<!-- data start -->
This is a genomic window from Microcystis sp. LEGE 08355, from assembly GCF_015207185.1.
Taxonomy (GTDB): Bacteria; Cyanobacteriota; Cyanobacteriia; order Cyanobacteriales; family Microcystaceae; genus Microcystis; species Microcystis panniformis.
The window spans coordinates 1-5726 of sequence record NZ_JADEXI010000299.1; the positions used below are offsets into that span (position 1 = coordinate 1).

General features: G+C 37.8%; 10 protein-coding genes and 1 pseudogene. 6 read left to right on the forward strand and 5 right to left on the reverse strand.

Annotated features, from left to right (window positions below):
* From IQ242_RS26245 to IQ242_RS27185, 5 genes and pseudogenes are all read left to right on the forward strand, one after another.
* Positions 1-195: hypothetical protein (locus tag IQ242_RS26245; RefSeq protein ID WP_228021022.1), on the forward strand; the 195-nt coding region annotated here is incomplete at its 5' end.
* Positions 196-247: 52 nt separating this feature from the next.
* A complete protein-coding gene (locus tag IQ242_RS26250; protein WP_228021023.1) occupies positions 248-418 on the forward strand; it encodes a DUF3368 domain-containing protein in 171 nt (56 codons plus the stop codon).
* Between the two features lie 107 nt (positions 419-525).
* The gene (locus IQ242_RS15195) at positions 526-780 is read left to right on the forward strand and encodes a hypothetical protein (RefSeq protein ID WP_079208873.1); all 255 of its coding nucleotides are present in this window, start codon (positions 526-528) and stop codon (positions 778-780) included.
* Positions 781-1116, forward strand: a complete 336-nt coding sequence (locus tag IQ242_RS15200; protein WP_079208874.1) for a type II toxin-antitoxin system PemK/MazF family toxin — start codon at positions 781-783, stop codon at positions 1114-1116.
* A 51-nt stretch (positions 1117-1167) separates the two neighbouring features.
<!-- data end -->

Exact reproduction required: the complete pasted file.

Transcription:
This is a genomic window from Microcystis sp. LEGE 08355, from assembly GCF_015207185.1.
Taxonomy (GTDB): Bacteria; Cyanobacteriota; Cyanobacteriia; order Cyanobacteriales; family Microcystaceae; genus Microcystis; species Microcystis panniformis.
The window spans coordinates 1-5726 of sequence record NZ_JADEXI010000299.1; the positions used below are offsets into that span (position 1 = coordinate 1).

General features: G+C 37.8%; 10 protein-coding genes and 1 pseudogene. 6 read left to right on the forward strand and 5 right to left on the reverse strand.

Annotated features, from left to right (window positions below):
* From IQ242_RS26245 to IQ242_RS27185, 5 genes and pseudogenes are all read left to right on the forward strand, one after another.
* Positions 1-195: hypothetical protein (locus tag IQ242_RS26245; RefSeq protein ID WP_228021022.1), on the forward strand; the 195-nt coding region annotated here is incomplete at its 5' end.
* Positions 196-247: 52 nt separating this feature from the next.
* A complete protein-coding gene (locus tag IQ242_RS26250; protein WP_228021023.1) occupies positions 248-418 on the forward strand; it encodes a DUF3368 domain-containing protein in 171 nt (56 codons plus the stop codon).
* Between the two features lie 107 nt (positions 419-525).
* The gene (locus IQ242_RS15195) at positions 526-780 is read left to right on the forward strand and encodes a hypothetical protein (RefSeq protein ID WP_079208873.1); all 255 of its coding nucleotides are present in this window, start codon (positions 526-528) and stop codon (positions 778-780) included.
* Positions 781-1116, forward strand: a complete 336-nt coding sequence (locus tag IQ242_RS15200; protein WP_079208874.1) for a type II toxin-antitoxin system PemK/MazF family toxin — start codon at positions 781-783, stop codon at positions 1114-1116.
* A 51-nt stretch (positions 1117-1167) separates the two neighbouring features.